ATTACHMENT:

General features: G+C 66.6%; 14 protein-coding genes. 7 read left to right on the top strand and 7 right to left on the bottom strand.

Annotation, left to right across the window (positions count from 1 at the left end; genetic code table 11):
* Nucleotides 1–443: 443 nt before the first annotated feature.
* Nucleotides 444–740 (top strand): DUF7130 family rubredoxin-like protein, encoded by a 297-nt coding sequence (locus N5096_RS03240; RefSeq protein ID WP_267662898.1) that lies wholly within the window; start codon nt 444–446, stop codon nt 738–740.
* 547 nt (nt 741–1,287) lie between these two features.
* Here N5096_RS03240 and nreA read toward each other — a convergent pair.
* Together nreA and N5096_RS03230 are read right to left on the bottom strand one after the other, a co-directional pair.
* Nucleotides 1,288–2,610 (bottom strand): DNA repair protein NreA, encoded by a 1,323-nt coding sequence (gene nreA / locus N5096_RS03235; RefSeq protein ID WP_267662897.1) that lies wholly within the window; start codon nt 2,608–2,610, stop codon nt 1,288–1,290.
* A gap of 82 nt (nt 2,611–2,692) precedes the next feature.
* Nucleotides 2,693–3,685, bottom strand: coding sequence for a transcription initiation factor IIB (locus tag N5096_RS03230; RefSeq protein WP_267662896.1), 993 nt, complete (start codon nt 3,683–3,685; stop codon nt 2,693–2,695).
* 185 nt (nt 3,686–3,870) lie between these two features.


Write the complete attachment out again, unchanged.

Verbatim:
General features: G+C 66.6%; 14 protein-coding genes. 7 read left to right on the top strand and 7 right to left on the bottom strand.

Annotation, left to right across the window (positions count from 1 at the left end; genetic code table 11):
* Nucleotides 1–443: 443 nt before the first annotated feature.
* Nucleotides 444–740 (top strand): DUF7130 family rubredoxin-like protein, encoded by a 297-nt coding sequence (locus N5096_RS03240; RefSeq protein ID WP_267662898.1) that lies wholly within the window; start codon nt 444–446, stop codon nt 738–740.
* 547 nt (nt 741–1,287) lie between these two features.
* Here N5096_RS03240 and nreA read toward each other — a convergent pair.
* Together nreA and N5096_RS03230 are read right to left on the bottom strand one after the other, a co-directional pair.
* Nucleotides 1,288–2,610 (bottom strand): DNA repair protein NreA, encoded by a 1,323-nt coding sequence (gene nreA / locus N5096_RS03235; RefSeq protein ID WP_267662897.1) that lies wholly within the window; start codon nt 2,608–2,610, stop codon nt 1,288–1,290.
* A gap of 82 nt (nt 2,611–2,692) precedes the next feature.
* Nucleotides 2,693–3,685, bottom strand: coding sequence for a transcription initiation factor IIB (locus tag N5096_RS03230; RefSeq protein WP_267662896.1), 993 nt, complete (start codon nt 3,683–3,685; stop codon nt 2,693–2,695).
* 185 nt (nt 3,686–3,870) lie between these two features.